A New Jersey 'traffic study' wouldn't need lane closings
Software today is capable of simulating the impact of road changes on traffic flows, without messing up commutes
Computerworld - The explanation that New Jersey closed access lanes on the heavily traveled George Washington Bridge for a "traffic study" is a head scratcher for traffic engineers.
Engineers today use so-called microscopic traffic simulations to create virtual environments that can model driver behavior to road changes with exacting detail.
There's have plenty of data available for the simulations. One of the best sources are video camera systems that use software to count vehicles on roadways.
The simulation software can model the impact of road changes with precision and without any need to close lanes to test theories, according to several traffic engineers interviewed by Computerworld.
There is no evidence, in documents released late last week by investigators, that the Port Authority of New York and New Jersey considered computer models in lieu of a real world action. The Port Authority manages bridges and tunnels, airports, ports, and other critical systems in that region.
Instead, the Port Authority shut down two of the three access lanes for four days last September from Fort Lee to the George Washington Bridge without warning the public, citing a "traffic study."
After the lanes were closed, many people complained about it to the Port Authority, public officials and to local newspapers. The Port Authority was accused by one woman of "playing God with people's jobs" in a call to a Port Authority official, who made a note of it. It was among the documents released last week.
People weren't just late for work due to the disruption.
School buses and emergency vehicles were also delayed by an action that has led to multiple investigations of the administration of Republican Gov. Chris Christie. Some of the governor's top appointees orchestrated the lane closings, apparently as a type of retribution against Fort Lee's Democratic mayor, Mark Sokolich, documents have shown.
"Time for some traffic problems in Fort Lee," wrote Gov. Chris Christie aide Bridget Anne Kelly to David Wildstein, the Port Authority's director of interstate and capital project, who complied.
Real traffic engineering is a meticulous, safety-focused undertaking with some powerful software tools to work with.
"You certainly do not have to close lanes physically," said Joseph Hummer, chair of Civil and Environmental Engineering Dept. at Wayne State University. The impact of a lane closure can be modeled. Those models are accurate in the short-term, plus or minus a couple of percent, on measures such as travel time and delay, he said.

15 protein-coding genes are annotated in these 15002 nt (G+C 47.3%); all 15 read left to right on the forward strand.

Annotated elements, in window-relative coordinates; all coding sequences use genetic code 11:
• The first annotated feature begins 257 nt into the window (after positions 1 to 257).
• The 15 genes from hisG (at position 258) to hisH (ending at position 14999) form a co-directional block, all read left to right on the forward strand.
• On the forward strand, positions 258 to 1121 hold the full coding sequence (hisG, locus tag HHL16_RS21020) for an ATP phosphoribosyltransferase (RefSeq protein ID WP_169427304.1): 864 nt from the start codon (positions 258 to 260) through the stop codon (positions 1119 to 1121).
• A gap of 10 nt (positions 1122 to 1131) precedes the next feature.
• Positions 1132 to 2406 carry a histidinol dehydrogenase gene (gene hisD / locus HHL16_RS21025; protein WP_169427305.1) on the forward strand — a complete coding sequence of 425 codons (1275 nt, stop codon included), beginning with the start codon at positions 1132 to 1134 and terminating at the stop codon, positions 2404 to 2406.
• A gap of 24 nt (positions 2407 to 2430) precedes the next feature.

There is software available to project traffic changes 30 years out and give "good enough" answers for long-range planning purposes.
The most accurate tools, for microscopic analysis, includes equations for measuring the traffic flow of individual vehicles, which is something that gets to driver behavior, said Hummer.
A microscopic analysis can simulate when a driver changes lanes, speeds-up, slows down, how close do they follow the car in front of them, and the speed at which they follow, among other variables. It can update measurements every one-tenth of a second, said Hummer.
It is expensive software to run and is only used on big projects -- such as lane closures. The economic cost of the New Jersey lane closures more than justifies its use, Hummer says.
- 15 Non-Certified IT Skills Growing in Demand
- How 19 Tech Titans Target Healthcare
- Twitter Suffering From Growing Pains (and Facebook Comparisons)
- Agile Comes to Data Integration
- Slideshow: 7 security mistakes people make with their mobile device
- iOS vs. Android: Which is more secure?
- 11 sure signs you've been hacked
- The value of smarter oil and gas fields With global energy requirements continuing to rise, the exploration, development and production of new oil and gas resources are shifting to increasingly challenging...
- Smarter Environmental Analytics Solutions: Offshore Oil and Gas Installations Example This IBM Redbooks® Solution Guide describes a solution for implementing smarter environmental monitoring and analytics for oil and gas industries. The solution implements...
- Piecing Together the Business Intelligence Puzzle Business intelligence (BI) technology collects and analyzes company data, delivering relevant information to corporate decision-makers in an effort to produce favorable outcomes.
- Harness IT -- An Introduction to Business Intelligence Solutions Learn the key selection criteria required to provide your organization with the capability to address structured data, unstructured data and mobile demands so...
- Live Webcast Increasing the Value of Your Reports and Dashboards Learn how incorporating other analytical capabilities such as predictive modeling and visualization can increase the value of your reports and dashboards by providing...
- The Software-Defined Data Center: Is your ADC ready? Data center transformation is accelerating beyond virtualization to next-generation cloud architectures and software-defined data centers, bringing new challenges for application performance, scalability and...
- Application Acceleration: Optimize the End-User Experience Watch this on-demand webcast and learn how you can optimize your web content, accelerate performance across any device and browser combination, and offload... All Business Intelligence/Analytics White Papers | Webcasts